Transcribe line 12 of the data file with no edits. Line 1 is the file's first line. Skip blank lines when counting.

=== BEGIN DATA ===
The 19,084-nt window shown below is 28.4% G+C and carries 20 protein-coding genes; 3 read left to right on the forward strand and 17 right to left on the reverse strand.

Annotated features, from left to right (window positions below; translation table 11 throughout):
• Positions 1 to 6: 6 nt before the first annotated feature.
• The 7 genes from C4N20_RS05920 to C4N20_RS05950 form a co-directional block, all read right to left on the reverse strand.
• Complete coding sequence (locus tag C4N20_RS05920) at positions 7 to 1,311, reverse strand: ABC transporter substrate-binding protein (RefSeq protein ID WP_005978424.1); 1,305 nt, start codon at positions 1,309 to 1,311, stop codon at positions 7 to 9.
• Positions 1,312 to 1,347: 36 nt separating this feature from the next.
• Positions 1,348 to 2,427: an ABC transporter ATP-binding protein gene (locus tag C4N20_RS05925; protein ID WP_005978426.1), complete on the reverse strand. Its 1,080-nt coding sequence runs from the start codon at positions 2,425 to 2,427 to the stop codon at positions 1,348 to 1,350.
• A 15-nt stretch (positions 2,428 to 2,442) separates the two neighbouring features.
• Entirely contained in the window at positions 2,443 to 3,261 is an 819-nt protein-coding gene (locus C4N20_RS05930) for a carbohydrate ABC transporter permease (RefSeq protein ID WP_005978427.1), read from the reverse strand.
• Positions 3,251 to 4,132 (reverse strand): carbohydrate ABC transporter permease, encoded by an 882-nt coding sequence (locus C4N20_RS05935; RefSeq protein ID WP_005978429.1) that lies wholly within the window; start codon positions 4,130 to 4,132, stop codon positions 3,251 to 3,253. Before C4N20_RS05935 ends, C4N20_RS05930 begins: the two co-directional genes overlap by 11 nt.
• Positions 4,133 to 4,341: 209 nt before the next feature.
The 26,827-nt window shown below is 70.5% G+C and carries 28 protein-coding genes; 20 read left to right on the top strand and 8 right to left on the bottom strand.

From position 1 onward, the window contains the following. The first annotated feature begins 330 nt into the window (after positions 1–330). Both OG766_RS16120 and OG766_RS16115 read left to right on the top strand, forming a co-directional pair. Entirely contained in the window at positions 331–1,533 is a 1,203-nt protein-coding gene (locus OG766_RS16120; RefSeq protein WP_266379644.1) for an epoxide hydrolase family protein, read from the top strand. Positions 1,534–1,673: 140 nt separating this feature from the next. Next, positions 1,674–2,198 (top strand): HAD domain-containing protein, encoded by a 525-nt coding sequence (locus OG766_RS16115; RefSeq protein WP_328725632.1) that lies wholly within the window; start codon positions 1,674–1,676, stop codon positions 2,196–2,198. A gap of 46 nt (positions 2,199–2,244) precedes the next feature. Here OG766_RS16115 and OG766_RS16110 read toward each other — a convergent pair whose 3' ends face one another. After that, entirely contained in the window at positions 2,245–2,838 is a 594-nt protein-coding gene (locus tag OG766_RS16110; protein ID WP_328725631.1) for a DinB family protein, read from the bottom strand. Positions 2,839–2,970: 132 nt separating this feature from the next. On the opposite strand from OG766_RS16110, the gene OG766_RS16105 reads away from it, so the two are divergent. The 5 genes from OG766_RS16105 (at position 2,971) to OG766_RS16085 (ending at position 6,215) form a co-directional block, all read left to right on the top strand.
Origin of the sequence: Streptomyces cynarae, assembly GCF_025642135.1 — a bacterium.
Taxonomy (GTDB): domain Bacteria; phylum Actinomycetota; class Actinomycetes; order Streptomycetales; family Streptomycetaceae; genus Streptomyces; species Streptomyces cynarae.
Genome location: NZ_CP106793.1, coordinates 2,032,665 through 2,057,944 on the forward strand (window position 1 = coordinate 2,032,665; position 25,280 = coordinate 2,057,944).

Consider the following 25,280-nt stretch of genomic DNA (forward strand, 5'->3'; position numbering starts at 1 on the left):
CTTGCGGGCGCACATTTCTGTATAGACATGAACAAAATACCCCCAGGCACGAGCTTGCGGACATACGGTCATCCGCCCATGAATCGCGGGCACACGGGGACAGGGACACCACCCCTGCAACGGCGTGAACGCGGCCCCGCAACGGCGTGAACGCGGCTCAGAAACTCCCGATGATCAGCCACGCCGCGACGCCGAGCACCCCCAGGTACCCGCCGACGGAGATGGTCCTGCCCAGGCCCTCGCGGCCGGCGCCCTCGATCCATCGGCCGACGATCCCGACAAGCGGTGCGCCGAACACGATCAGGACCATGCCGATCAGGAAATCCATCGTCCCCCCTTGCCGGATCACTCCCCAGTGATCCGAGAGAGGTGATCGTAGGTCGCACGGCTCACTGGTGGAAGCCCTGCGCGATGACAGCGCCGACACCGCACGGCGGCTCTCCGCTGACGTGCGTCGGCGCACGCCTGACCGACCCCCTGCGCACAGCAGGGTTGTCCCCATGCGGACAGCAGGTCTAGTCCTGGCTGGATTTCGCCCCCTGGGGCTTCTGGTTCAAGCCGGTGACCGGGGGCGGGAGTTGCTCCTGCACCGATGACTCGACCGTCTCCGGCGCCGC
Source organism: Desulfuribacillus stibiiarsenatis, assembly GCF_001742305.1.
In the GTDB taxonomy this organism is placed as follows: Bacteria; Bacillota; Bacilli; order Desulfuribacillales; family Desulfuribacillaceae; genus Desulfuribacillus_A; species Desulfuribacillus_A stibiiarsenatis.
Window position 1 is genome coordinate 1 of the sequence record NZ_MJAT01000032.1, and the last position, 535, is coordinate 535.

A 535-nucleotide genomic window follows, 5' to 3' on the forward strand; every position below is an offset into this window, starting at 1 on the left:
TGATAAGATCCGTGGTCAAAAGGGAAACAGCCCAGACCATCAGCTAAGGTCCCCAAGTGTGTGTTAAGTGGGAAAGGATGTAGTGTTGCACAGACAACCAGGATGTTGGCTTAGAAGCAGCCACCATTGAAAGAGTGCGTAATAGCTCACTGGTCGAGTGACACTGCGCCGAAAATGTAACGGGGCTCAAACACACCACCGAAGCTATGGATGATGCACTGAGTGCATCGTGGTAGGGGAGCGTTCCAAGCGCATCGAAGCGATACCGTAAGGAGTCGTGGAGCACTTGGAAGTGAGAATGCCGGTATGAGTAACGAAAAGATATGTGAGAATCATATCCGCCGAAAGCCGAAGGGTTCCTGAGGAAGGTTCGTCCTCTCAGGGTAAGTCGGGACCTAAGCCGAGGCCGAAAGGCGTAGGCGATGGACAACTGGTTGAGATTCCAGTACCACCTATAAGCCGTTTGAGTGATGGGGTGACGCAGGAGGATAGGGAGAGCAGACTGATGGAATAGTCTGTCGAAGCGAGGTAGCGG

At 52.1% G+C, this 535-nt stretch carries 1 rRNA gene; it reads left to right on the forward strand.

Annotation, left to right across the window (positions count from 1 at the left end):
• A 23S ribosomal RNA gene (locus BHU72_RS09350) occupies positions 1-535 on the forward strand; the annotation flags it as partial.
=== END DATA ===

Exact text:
The 26,827-nt window shown below is 70.5% G+C and carries 28 protein-coding genes; 20 read left to right on the top strand and 8 right to left on the bottom strand.